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H-Gram 019: A Mysterious Swift Boat Loss, "Black May," and "Black Sunday"

22 June 2018

"Vigil," painting, oil on canvas board, by R. G. Smith, 1969 (88-160-FJ).


1. 50th Anniversary of Vietnam War: The Mystery of Swift Boat PCF-19

2. First Medal of Honor for Naval Aviator in Vietnam War: Lieutenant Junior Grade Clyde Everett Lassen

3. 50th Anniversary of Loss of USS Scorpion: Thoughts on U.S. Navy Non-Combat Submarine Losses and Accidents

4. 75th Anniversary of World War II: “Black May”—The Tide of the Battle of the Atlantic Turns

5. 100th Anniversary of World War I: “Black Sunday” and the Battle of Orleans—World War I Comes to American Waters


Download a pdf of H-Gram 019 (4 MB).


I regret that due to the IG inspection of Naval History and Heritage Command the commemorations for the Battle of Midway and the USS Scorpion (SSN-589), the untimely upgrade of my NIPR computer, and the press of my day job, I got behind. So, a couple of these items would have been better last month, but I hope you find them of interest anyway. As always, I produce these in response to the CNO “Campaign Design for Maintaining Maritime Superiority” task to “know our history,” with the intent of hopefully stimulating greater interest in U.S. naval history. I do not claim that these are “scholarly,” but I go to great length to make them accurate, and hopefully compelling, with a focus on the command-and-control challenges faced by Navy leaders who came before, and on the valor and sacrifice of U.S. Navy personnel, which should always be remembered. Further dissemination is encouraged and appreciated.


50th Anniversary of Vietnam War

The Mystery of Swift Boat PCF-19

Shortly after midnight on 16 June 1968, according to witnesses, the Swift boat PCF-19 “disappeared in a flash of light” while on patrol off the coast of Vietnam, just south of the demilitarized zone (DMZ). Two badly wounded members of PCF-19’s crew were rescued, including the skipper, Lieutenant Junior Grade John Davis. However, four crewmen were lost, in addition to a South Vietnamese navy petty officer–interpreter. One of the American crewmen, QM2 Frank Bowman, is still missing in action. PCF-12 responded to the sinking and reported engaging and possibly downing a helicopter, presumably North Vietnamese. The U.S. Coast Guard cutter Point Dume (WPB-82325) reported being attacked by rockets and automatic weapons fire, which missed.

At almost the same time the next night and in the same area as the loss of PCF-19, the Australian destroyer HMAS Hobart (D-39) was attacked by a jet aircraft and struck by three missiles, two of which detonated, killing two crewmen and wounding 11 others. As the aircraft closed for a third pass, Hobart opened fire with her forward gun and drove the plane off. At about the same time, missiles exploded close aboard the cruiser USS Boston (CA-69), spraying her with shrapnel. Shortly after, still in early morning darkness, the destroyer USS Edson (DD-946) came under aerial attack, but escaped damage. The subsequent court of inquiry concluded that Hobart and Boston had been hit by Sparrow air-to-air missiles (based on identifiable missile fragments found on board) fired by U.S. Air Force F-4 Phantom jets from the 366th Tactical Fighter Wing, which thought they were firing on low-flying helicopters. The court of inquiry also concluded that PCF-19 had been hit by friendly fire—and even conflated the two incidents—and the confusion persists to this day. In this case, the preponderance of reliable evidence suggests that the court of inquiry got it wrong. As rare as it was for North Vietnamese helicopters to engage in offensive action (they were used almost exclusively for resupply) it appears that was the case in the loss of PCF-19. (The UFO Community believes this is a case of extraterrestrials studying Earth’s defensive capabilities—not very likely, but it makes for entertaining reading.) For more on the sinking of PCF-19 and the attack on HMAS Hobart, please see attachment H-019-1.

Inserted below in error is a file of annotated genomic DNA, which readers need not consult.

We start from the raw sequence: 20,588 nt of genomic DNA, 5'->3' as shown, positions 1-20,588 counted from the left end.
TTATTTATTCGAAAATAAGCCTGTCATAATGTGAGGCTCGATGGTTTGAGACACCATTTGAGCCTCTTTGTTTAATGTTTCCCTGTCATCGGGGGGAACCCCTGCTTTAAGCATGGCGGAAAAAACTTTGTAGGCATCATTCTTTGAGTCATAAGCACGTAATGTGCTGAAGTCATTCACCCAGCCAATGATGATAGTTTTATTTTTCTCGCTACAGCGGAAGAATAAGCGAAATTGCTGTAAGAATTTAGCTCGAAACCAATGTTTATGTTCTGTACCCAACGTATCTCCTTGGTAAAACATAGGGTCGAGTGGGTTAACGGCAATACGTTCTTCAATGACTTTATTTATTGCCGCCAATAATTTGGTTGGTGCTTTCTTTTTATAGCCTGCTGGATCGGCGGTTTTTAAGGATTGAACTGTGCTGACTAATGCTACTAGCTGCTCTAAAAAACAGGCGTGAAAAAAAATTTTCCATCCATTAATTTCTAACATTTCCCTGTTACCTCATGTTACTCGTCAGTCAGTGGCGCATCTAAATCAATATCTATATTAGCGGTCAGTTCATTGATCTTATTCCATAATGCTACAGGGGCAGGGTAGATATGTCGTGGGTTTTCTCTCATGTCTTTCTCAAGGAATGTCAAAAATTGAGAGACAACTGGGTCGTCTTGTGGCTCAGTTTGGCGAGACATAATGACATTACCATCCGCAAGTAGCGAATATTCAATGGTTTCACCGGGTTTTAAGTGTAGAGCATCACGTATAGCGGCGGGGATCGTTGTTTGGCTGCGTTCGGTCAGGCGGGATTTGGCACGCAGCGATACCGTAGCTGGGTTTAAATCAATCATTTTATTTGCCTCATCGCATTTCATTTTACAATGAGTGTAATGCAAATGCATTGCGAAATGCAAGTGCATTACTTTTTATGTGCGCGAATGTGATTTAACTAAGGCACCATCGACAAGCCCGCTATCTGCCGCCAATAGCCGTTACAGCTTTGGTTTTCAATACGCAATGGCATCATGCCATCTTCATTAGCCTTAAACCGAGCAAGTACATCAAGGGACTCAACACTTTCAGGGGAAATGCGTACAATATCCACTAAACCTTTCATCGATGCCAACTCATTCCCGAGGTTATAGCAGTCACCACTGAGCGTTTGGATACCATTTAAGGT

First Medal of Honor for Naval Aviator in Vietnam War: Lieutenant Junior Grade Clyde Everett Lassen

Lieutenant Clyde Everett Lassen was awarded the Medal of Honor for a daring night helicopter rescue of the pilot and radar intercept officer (RIO) of a downed Navy F-4J Phantom II inside North Vietnam on 19 Jun 1968 (in the same confined area described in the PCF-19 article). A lieutenant junior grade at the time, Lassen made multiple attempts to extract the pilot and RIO, which were thwarted by collision with trees, dense jungle undergrowth, hills, darkness due to flares burning out, and enemy fire. With fuel running very low, Lassen ultimately had to turn on his landing lights, which drew heavy enemy fire, in order to successfully accomplish the rescue. Avoiding additional North Vietnamese missiles and antiaircraft fire on the egress, Lassen recovered on a U.S. Navy destroyer off the North Vietnamese coast with less than five minutes of fuel remaining. Lassen was the first naval aviator, and the only rotary wing naval aviator, to be awarded a Medal of Honor for action in Vietnam (Rear Admiral James Stockdale and Captain Michael Estocin would be the other two naval aviators to receive the Medal of Honor). Lassen’s co-pilot was awarded a Navy Cross, and his two aircrewmen/gunners were each awarded a Silver Star for their gallantry under heavy fire. For more on this heroic rescue and the text of Lassen’s Medal of Honor Citation, please see attachment H-019-2.